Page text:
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Durham University

Department of Biosciences

Academic Staff

Publication details for Prof Steve Lindsay

Fillinger, U. & Lindsay, S.W. (2006). Suppression of exposure to malaria vectors by an order of magnitude using microbial larvicides in rural Kenya. Tropical Medicine and International Health 11(11): 1629-1642.

Author(s) from Durham

Abstract

Objective  To determine the contribution larviciding could make to reduce the burden of malaria, by conducting a trial of microbial larvicides in a 4.5 km2 area in and around a large village in rural western Kenya.

Method  The abundance of immature and adult mosquitoes was monitored for 12 months under baseline conditions. Then microbial larval control was implemented for 28 months. After the intervention, the abundance of immature and adult mosquitoes was monitored for a further 12 months.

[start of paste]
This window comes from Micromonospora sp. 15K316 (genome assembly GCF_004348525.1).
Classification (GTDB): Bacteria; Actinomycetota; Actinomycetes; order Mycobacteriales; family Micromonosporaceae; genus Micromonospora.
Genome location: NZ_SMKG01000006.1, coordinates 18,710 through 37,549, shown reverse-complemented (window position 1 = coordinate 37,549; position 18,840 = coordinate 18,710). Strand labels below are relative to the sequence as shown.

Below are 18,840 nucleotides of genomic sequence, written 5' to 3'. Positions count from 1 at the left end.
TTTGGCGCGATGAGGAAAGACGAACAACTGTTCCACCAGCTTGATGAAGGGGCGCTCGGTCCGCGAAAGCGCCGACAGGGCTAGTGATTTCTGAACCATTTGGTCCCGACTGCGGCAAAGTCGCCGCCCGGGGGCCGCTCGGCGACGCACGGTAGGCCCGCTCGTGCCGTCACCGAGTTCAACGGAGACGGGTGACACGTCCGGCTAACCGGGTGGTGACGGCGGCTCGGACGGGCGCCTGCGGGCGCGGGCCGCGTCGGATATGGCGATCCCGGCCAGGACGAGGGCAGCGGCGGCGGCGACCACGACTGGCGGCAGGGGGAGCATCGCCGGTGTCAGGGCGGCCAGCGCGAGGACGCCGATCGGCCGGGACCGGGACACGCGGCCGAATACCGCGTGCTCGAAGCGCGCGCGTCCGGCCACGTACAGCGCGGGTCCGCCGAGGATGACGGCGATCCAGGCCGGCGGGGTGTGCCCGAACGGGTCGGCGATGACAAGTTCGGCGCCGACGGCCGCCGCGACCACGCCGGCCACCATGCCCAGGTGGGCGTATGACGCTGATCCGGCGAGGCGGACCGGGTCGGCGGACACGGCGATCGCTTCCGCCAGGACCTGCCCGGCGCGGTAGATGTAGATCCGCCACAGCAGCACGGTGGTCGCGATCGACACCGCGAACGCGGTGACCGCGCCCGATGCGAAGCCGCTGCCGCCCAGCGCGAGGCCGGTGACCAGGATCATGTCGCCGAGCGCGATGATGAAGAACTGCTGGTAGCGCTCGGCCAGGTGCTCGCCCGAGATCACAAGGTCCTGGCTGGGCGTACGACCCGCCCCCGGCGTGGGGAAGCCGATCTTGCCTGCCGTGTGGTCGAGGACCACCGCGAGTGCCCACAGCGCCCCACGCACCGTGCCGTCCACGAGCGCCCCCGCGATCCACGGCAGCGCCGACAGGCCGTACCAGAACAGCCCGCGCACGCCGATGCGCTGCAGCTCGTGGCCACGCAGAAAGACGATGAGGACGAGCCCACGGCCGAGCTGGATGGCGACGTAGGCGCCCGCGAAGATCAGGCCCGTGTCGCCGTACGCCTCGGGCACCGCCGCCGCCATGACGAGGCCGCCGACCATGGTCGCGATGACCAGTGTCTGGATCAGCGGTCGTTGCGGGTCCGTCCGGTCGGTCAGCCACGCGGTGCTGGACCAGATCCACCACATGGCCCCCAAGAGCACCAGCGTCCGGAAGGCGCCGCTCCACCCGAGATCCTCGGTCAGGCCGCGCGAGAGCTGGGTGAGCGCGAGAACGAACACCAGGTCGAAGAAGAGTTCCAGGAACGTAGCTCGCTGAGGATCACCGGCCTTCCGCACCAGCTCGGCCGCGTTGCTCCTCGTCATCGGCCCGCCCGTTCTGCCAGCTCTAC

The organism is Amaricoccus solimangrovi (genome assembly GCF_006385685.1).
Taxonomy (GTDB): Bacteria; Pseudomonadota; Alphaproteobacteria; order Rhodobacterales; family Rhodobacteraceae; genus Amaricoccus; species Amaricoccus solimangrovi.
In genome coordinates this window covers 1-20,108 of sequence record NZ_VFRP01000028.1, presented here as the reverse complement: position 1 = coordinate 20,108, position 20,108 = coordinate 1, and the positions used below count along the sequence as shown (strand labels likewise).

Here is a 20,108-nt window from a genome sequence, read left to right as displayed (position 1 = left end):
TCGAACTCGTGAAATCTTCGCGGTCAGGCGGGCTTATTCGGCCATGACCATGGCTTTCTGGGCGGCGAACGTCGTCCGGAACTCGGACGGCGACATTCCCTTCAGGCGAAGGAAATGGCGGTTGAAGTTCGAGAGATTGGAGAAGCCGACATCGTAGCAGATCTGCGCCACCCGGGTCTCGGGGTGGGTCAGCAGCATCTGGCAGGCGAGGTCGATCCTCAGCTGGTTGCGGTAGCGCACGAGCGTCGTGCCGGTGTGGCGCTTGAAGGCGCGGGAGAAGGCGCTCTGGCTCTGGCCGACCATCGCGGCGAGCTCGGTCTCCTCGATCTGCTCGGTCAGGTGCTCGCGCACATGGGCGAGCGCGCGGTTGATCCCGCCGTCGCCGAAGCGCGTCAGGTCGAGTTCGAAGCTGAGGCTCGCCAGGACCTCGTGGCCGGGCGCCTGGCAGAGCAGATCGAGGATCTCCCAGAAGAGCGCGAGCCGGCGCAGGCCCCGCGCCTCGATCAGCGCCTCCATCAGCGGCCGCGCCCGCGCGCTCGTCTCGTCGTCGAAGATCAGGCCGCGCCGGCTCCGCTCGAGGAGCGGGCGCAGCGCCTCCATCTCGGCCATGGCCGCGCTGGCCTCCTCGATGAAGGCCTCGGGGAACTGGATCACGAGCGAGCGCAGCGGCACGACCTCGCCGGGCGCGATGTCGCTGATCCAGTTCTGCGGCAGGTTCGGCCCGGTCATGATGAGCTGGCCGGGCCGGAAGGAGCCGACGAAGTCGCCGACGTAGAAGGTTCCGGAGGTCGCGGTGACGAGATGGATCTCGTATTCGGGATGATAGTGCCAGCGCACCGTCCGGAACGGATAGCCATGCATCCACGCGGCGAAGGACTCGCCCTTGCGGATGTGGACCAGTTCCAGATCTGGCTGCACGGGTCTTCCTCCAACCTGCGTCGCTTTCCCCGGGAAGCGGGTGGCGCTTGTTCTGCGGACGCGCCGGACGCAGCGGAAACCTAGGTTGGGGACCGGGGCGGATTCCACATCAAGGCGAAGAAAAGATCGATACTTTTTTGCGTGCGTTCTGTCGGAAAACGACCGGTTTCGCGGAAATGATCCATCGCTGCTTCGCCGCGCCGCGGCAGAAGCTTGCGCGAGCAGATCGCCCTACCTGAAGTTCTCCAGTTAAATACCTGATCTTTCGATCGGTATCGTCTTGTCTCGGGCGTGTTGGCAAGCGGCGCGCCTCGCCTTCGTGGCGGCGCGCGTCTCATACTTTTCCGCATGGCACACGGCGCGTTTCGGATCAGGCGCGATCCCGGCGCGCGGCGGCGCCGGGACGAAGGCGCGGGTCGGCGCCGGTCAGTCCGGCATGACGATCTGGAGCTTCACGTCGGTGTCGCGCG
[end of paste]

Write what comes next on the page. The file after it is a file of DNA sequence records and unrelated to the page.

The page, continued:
Results  Of the 419 mosquito larval habitats identified, 336 (80%) originated from human activities. Application of Bacillus thuringiensis var. israelensis and Bacillus sphaericus larvicides reduced the proportion of aquatic habitats containing Anopheles larvae from 51% during non-intervention periods to 7% during the intervention. The occurrence of late instar Anopheles in habitats was reduced from 39% and 33% in pre-intervention and post-intervention periods to 0.6% during intervention. Overall, larviciding reduced Anopheles larval density by 95% and human exposure to bites from adults by 92%. The estimated cost of providing this protection to the human population in the study area was less than US$ 0.90/person/year.

Conclusion  Appropriately applied microbial larvicides can substantially and cost-effectively reduce human exposure to malaria in rural sub-Saharan Africa.